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  11. ROTAG999

    Ghia Fugly

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  12. Scott Tait

    Seller is obviously a complete tool doesnt have a clue

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  13. Ralph Robichaud

    Wonder why a special license plate?

    Also the underside of floor pan has something odd about it.

    But a very attractive car nonetheless, buy it, drive it, it ‘ll never be valuable enough to cosset it in cotton balls in a climate controlled toomb.

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  14. gregg

    what other ‘new’ car can you get for 8 grand? Sounds like a deal to me?

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  15. KevinR

    My ’80 Capri didn’t have cruise, but I think the control stalk is the one on the left behind the turn signal stalk. Also, my Capri (base, straight six, auto) had a center console, but this upscale Ghia does not? The Ghia versions had external badges which appear to be missing as well.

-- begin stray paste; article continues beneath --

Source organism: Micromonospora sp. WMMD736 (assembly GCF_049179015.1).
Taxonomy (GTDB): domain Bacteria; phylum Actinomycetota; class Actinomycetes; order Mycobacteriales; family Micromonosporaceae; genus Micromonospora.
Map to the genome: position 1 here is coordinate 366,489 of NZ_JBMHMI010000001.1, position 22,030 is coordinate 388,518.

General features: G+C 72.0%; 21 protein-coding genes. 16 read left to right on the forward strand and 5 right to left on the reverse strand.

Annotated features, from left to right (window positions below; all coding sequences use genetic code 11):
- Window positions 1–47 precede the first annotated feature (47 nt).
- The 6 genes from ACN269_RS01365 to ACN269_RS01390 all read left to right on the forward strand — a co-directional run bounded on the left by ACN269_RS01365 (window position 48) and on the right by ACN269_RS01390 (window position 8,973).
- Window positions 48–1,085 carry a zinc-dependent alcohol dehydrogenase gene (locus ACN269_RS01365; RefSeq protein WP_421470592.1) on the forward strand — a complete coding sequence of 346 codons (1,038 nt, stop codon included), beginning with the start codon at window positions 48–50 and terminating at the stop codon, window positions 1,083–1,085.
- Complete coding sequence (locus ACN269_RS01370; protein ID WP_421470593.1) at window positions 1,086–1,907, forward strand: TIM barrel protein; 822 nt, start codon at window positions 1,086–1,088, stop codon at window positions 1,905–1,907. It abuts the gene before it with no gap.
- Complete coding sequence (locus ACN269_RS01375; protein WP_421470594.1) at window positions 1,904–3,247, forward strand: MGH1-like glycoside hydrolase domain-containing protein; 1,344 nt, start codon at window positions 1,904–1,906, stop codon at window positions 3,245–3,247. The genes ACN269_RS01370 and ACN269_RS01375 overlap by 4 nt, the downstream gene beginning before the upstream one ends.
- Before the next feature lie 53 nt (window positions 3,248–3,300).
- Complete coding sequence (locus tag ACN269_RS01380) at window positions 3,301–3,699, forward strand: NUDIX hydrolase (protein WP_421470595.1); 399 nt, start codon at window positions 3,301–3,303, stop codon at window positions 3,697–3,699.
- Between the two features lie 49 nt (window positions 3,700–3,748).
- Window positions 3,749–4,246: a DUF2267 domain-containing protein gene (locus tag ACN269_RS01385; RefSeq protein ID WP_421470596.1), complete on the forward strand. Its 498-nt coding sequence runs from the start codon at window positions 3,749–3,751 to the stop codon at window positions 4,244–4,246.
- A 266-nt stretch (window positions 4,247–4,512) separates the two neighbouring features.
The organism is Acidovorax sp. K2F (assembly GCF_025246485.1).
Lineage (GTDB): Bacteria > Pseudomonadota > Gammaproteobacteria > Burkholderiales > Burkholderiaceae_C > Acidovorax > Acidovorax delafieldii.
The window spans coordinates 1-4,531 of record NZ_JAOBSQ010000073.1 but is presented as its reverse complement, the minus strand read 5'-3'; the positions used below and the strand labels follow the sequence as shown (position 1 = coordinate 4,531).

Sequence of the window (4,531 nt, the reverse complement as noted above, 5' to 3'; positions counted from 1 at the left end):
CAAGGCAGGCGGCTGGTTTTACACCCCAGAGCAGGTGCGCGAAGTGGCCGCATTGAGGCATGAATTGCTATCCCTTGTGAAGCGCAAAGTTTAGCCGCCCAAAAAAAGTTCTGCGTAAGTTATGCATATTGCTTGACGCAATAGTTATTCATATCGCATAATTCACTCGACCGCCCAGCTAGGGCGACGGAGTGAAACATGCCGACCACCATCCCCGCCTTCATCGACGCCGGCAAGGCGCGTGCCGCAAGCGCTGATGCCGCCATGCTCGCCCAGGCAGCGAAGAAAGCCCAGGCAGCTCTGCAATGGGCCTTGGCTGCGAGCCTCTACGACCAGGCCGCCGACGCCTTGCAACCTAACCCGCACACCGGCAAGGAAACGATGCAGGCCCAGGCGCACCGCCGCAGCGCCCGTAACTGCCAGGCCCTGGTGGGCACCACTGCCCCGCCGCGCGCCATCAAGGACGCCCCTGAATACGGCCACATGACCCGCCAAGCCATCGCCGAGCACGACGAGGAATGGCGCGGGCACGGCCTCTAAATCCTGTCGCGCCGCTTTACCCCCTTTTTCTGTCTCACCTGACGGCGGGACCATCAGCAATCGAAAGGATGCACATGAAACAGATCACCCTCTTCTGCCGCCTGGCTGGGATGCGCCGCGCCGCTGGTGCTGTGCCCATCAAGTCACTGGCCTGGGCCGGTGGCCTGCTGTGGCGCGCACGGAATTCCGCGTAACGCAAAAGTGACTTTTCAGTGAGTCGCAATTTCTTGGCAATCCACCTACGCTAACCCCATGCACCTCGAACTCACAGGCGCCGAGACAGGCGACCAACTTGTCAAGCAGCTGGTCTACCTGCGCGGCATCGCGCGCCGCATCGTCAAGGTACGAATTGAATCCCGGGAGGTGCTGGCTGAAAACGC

Something is odd…

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    • Paul Hudson

      I drove a new 1980 Black on Black Coupe like this one in HS. It belonged to my older brother it was the 4 CYL 4 Speed. I could chirp the rear wheels with this setup. The 1980 moved the door handle higher up on the door. The closer stalk was actually the horn. This does not have cruise control. It was a very nice looking car. I learned to drive a stick on this car. My dad had to teach both my brother and I how to drive a stick. What a humbling experience. I later had a 1989 Hatch with the 4 CYL 5 SPEED. Loved that car too.

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      • KevinR

        On my ’80 Capri, the turn signal and the horn were the same stalk. Push in towards steering column for the horn. Mine didn’t have the second stalk closer to the dash.

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      • FoxbodyForever

        The second stalk was the windshield wiper control. A staple until the 1987 Foxbody facelift.

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  16. '59Fordfan

    My Mom bought an ’80 notchback, new(console,also-base, straight six, auto). I highway drove it, to work, four nights a week and, it never, was anything but a pleasurable experience…loved it-even without cruise-control.

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  17. JRATT1956

    I bought one for $5,900 brand new in 1979. I should of bought the 4 cyl turbo, because the 4cyl was gutless. No way this car is worth anything close to $7,000.